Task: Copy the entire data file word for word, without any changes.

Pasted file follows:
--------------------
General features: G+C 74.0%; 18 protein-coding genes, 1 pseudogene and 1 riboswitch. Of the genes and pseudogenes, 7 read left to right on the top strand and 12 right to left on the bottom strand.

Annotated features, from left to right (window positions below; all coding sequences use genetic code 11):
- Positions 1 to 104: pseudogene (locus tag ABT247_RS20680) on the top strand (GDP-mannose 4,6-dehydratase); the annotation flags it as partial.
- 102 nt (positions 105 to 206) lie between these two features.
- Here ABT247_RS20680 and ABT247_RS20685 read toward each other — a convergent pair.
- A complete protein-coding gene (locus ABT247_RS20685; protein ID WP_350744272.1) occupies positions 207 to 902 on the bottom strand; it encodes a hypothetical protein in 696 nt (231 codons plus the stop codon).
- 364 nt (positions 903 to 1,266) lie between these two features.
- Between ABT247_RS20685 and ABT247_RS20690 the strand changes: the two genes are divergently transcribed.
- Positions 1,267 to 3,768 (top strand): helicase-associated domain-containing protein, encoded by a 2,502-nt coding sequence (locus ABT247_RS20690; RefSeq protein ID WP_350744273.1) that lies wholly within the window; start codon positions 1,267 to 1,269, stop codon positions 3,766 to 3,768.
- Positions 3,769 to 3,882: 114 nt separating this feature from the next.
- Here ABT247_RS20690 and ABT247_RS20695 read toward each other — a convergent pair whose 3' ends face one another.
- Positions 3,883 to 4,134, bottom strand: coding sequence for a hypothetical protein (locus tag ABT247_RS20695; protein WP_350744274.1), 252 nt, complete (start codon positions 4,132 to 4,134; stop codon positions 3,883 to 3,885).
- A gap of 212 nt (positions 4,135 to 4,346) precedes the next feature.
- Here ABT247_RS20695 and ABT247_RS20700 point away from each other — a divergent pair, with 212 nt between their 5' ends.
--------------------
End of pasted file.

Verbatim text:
General features: G+C 74.0%; 18 protein-coding genes, 1 pseudogene and 1 riboswitch. Of the genes and pseudogenes, 7 read left to right on the top strand and 12 right to left on the bottom strand.

Annotated features, from left to right (window positions below; all coding sequences use genetic code 11):
- Positions 1 to 104: pseudogene (locus tag ABT247_RS20680) on the top strand (GDP-mannose 4,6-dehydratase); the annotation flags it as partial.
- 102 nt (positions 105 to 206) lie between these two features.
- Here ABT247_RS20680 and ABT247_RS20685 read toward each other — a convergent pair.
- A complete protein-coding gene (locus ABT247_RS20685; protein ID WP_350744272.1) occupies positions 207 to 902 on the bottom strand; it encodes a hypothetical protein in 696 nt (231 codons plus the stop codon).
- 364 nt (positions 903 to 1,266) lie between these two features.
- Between ABT247_RS20685 and ABT247_RS20690 the strand changes: the two genes are divergently transcribed.
- Positions 1,267 to 3,768 (top strand): helicase-associated domain-containing protein, encoded by a 2,502-nt coding sequence (locus ABT247_RS20690; RefSeq protein ID WP_350744273.1) that lies wholly within the window; start codon positions 1,267 to 1,269, stop codon positions 3,766 to 3,768.
- Positions 3,769 to 3,882: 114 nt separating this feature from the next.
- Here ABT247_RS20690 and ABT247_RS20695 read toward each other — a convergent pair whose 3' ends face one another.
- Positions 3,883 to 4,134, bottom strand: coding sequence for a hypothetical protein (locus tag ABT247_RS20695; protein WP_350744274.1), 252 nt, complete (start codon positions 4,132 to 4,134; stop codon positions 3,883 to 3,885).
- A gap of 212 nt (positions 4,135 to 4,346) precedes the next feature.
- Here ABT247_RS20695 and ABT247_RS20700 point away from each other — a divergent pair, with 212 nt between their 5' ends.